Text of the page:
If we have learned one thing in recent years, it is that obesity is a serious health problem.
The age of COVID-19 has shown us that obesity and other modifiable risk factors must be addressed.
Most nations have adopted a sole-reliance policy in combating COVID-19, and vaccination is this primary strategy of "prevention." As a holistic health professional, I know that treating everyone with the same pharmaceutical makes no sense. We're too biologically unique.
This one-size-fits-all vaccination approach must be re-examined, and other preventive measures, both drug and non-drug-based, must be available.
Thousands of medical experts have screamed from the rooftop about non-pharma-based interventions and preventive measures, but we have seen poor general health advice. The simple inclusion of Vitamin D supplementation would dramatically improve most people's health.
Article after article transmit the data that proves an increased risk of complications associated with COVID-19 when people have comorbidities such as hypertension (high blood pressure) and obesity.
Death rates are 10 times higher in countries where more than half of the population is overweight (1).
Check out these statistics. I am almost certain that they are officially at least 10% higher in all countries.
Canada - % of Obese Adults: 29.40%
USA - % of Obese Adults: 36.20%
UK - % of Obese Adults: 27.80%
The CDC says 73.6% of Americans are overweight and 42.5% obese (2).
Dr. Eugene Daugherty, who works at Novant Health Children's Hospital in Charlotte, says
“At least 9 out of 10 patients that we’re seeing who are sick enough, especially to be in the ICUs throughout the state, obesity plays a part in this."
He questions whether health officials have done enough to spread the message, especially to younger people.
“It feels like — at least in the messaging that I’ve seen — as though it’s being treated as more of a footnote than anything else, and something I feel like many people have missed.”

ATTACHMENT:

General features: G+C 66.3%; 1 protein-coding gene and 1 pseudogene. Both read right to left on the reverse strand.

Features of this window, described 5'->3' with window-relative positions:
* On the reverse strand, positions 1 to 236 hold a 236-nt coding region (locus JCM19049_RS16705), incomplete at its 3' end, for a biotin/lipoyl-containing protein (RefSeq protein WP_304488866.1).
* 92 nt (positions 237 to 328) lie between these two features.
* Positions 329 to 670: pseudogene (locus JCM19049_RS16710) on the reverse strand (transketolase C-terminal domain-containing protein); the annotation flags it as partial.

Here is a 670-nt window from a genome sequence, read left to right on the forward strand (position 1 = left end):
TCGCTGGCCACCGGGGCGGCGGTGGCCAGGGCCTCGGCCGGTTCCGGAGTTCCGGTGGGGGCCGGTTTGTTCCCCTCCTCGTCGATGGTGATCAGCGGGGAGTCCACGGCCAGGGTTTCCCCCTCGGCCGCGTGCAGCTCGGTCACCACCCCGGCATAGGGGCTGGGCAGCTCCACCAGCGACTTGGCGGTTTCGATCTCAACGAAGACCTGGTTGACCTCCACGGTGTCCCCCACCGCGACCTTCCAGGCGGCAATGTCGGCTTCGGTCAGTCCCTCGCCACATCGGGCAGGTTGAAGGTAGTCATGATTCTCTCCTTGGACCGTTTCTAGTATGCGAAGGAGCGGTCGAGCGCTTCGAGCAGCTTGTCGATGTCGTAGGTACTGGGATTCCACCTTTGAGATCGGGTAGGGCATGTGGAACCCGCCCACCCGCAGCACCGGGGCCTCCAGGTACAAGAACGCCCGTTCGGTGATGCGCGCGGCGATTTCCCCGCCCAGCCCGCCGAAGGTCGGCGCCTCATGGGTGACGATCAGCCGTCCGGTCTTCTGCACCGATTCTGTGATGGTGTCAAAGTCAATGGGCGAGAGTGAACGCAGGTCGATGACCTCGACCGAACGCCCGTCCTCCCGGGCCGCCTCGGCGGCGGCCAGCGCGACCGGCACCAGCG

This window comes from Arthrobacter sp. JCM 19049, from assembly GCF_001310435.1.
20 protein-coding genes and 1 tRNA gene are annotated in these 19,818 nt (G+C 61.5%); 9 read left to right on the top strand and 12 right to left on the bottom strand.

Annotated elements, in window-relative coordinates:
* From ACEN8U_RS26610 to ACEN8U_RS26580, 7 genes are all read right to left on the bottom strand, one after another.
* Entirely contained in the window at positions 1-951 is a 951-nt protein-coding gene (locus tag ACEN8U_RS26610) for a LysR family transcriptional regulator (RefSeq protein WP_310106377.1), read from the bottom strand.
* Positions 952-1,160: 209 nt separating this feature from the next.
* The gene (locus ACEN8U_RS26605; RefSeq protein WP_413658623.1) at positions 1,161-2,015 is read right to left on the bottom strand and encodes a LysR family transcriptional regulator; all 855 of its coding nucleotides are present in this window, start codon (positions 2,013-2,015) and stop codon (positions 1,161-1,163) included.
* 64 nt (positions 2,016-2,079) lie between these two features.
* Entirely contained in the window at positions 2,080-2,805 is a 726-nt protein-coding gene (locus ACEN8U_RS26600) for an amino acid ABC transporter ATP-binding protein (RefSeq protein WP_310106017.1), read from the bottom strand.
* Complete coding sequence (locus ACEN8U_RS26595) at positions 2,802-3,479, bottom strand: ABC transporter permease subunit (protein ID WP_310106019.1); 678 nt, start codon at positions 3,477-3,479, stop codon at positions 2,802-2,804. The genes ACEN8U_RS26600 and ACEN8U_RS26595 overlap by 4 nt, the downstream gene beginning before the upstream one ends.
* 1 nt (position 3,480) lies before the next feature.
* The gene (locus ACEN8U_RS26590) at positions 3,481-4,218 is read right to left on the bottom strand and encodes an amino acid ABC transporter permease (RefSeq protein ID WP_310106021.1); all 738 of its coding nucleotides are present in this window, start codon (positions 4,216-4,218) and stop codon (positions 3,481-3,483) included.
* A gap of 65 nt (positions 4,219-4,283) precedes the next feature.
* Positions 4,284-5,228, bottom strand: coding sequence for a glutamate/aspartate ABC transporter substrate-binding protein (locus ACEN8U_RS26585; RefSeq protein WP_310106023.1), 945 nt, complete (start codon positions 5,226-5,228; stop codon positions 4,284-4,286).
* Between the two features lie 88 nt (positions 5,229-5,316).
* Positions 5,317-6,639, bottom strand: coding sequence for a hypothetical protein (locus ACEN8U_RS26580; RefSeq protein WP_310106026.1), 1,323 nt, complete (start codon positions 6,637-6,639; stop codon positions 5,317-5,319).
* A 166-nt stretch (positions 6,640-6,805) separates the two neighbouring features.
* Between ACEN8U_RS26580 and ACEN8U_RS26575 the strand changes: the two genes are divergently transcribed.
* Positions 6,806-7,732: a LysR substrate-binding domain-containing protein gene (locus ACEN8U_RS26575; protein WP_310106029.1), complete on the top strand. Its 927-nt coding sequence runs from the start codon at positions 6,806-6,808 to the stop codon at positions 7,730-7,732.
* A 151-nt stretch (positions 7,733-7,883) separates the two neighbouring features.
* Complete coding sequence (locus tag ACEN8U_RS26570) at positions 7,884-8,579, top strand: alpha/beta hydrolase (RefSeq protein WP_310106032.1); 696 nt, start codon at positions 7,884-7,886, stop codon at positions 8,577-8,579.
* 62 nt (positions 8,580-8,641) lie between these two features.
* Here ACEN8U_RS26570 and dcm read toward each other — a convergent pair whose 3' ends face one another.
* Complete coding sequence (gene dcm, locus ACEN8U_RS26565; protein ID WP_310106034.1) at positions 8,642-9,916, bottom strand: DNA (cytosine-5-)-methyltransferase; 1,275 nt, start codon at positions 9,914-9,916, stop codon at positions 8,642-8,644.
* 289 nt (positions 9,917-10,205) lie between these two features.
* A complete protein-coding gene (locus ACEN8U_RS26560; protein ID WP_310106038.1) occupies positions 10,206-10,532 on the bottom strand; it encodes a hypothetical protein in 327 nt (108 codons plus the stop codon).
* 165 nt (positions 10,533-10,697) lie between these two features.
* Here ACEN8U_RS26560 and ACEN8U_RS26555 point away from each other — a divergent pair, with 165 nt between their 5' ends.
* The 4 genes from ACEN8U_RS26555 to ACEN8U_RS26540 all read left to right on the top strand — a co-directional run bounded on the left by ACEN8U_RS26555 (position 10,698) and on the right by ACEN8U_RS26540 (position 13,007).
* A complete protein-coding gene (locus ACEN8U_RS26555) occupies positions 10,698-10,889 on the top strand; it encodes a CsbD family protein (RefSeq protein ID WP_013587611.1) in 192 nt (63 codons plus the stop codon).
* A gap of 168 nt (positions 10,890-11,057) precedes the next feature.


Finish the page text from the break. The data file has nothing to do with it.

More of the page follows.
Obesity is complex. It is the result of many factors: genetics, behavioural and environmental. I am sure that we all have a relationship with diet plans, one way or another. And I hope that we have all come to the same conclusion: weight loss diets, as we know them, do not work.
Here I would like to share with you natural ways to suppress and control your appetite.
Swedish studies examined an extract in spinach called thylakoids, which reduced hunger by up to 95% and increased weight loss at 43% (3).
The significant part of this study was that the reduction of hunger was based on unhealthy foods, sweets and junk foods. Spinach helps the body create satiety hormones, which leads to better appetite control and ultimately weight loss.
Yogurt has a unique composition, including specific bacteria that affect your microbiome. Yogurt has been shown to increase fat loss, reduce food consumption, increase satiety, and positively change your gut hormone response.
Flaxseed is high in fibre and omega-3 fats, making it a great choice for appetite suppressing. During studies, only small amounts of flax helped suppress hunger and increase energy intake, as has been shown in several studies. Flax seems to work either way as a drink or food.
Pungent spices, such as black pepper, help suppress appetite and are a common Ayurvedic medicine. Piperine is the primary component of black pepper, and is known to improve the availability of certain nutrients, such as curcumin, and fight obesity (4).
Studies using a black pepper beverage concluded that the beverage modulated appetite by reducing hunger, desire to eat, and "prospective consumption," while increasing satiety and fullness (4)
Many options exist to help with weight issues, these foods are one of them.
It is simple, obesity dramatically increases your risk of illness and death.
Simon Brazier. Dip HN, NNCP
1. Newman K. Study: High blood pressure, obesity are most common comorbidities in COVID-19 patients. U.S. News & World Report Apr. 22, 2020.)
2. National Center for Health Statistics. Obesity and Overweight. Centers for Disease Control and Prevention Mar. 1, 2021.
3. ScienceDaily September 2, 2014 https://www.sciencedaily.com/releases/2014/09/140902114928.htm
4. Zanzer Y et al "Black pepper-based beverage induced appetite-suppressing effects without altering postprandial glycaemia, gut and thyroid hormones or gastrointestinal well-being: a randomized crossover study in healthy subjects" Food Funct. 2018 May 23 ;9(5):2774-2786